Photo: Joan Karlsen/jv.dk
Pretty much everywhere you go in the countryside there are dedicated bicycle lanes running parallel to the roads, enabling cyclists to ride from town to town with the same accessibility as motorists.
There are, however, black spots on the map that lack high-quality separated infrastructure. The national government's financial boost for bicycles from last year [launched on my birthday, actually] has now transformed into projects that are actually being built. 1 billion kroner [$200 million] was offered up for bicycle projects and it resulted in a storm of applications from towns, cities and orgs wanting funds for a variety of things.
Above is a bicycle lane being built between two towns in Jutland. The article from the provincial newspaper jv.dk is about how it ended up being 800,000 kroner [$160,000] cheaper because the costs for archeological digs was less than planned and lower labour costs than expected. It's part of a 5 or 6 km stretch connecting two towns, Brørup and Foldingbro.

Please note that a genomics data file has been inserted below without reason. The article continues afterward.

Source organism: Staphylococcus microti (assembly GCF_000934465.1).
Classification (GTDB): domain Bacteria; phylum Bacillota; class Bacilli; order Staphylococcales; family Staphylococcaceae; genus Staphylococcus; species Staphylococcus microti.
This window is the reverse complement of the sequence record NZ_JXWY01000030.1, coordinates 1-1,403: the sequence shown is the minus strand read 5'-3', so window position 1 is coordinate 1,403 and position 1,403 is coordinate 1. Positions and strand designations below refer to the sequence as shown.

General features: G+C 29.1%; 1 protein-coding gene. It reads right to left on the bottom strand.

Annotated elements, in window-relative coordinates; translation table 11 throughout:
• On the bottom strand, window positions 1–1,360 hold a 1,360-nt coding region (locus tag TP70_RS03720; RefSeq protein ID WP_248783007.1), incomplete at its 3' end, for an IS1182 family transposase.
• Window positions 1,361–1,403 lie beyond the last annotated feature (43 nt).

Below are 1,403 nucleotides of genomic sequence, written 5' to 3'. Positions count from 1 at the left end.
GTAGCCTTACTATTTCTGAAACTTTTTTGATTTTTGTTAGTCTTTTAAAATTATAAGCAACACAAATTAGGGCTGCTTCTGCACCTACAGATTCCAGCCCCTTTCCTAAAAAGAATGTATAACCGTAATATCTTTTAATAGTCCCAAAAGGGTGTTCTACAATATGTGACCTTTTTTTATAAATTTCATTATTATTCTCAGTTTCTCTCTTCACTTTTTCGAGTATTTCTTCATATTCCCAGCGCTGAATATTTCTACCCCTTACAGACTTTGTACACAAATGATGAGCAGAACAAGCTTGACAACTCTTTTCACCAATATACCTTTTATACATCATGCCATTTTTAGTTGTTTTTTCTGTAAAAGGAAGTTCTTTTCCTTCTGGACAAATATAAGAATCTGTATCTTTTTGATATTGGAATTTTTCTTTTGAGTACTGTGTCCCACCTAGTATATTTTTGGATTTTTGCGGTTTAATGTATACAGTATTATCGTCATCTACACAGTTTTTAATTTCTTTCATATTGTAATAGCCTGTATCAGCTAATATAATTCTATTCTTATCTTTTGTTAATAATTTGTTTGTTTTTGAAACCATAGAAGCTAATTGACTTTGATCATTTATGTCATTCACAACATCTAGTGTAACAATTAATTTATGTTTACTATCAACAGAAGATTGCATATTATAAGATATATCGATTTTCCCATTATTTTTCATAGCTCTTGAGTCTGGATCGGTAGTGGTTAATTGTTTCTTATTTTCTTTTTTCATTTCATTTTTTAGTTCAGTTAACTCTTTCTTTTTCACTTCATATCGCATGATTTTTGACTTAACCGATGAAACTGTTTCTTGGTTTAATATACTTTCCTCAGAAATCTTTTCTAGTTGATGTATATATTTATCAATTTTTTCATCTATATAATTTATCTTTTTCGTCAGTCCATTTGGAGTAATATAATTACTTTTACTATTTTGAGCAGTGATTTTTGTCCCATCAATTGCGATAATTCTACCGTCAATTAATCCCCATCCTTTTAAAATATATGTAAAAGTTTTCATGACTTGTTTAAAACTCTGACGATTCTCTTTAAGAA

There's a link on the page of the article to a related article about another bike track being built. By all accounts there is massive investment in bicycle infrastructure all across Denmark.
I posted last October about a call for building bicycle infrastructure to aid growth in times of financial instablity and in February 2010 the Danish minister of Finance encouraged Danes to buy bicycles as a boost to the economy for the same reasons.
Bad times for global finances. Massive good times for bicycle infrastructure in Denmark.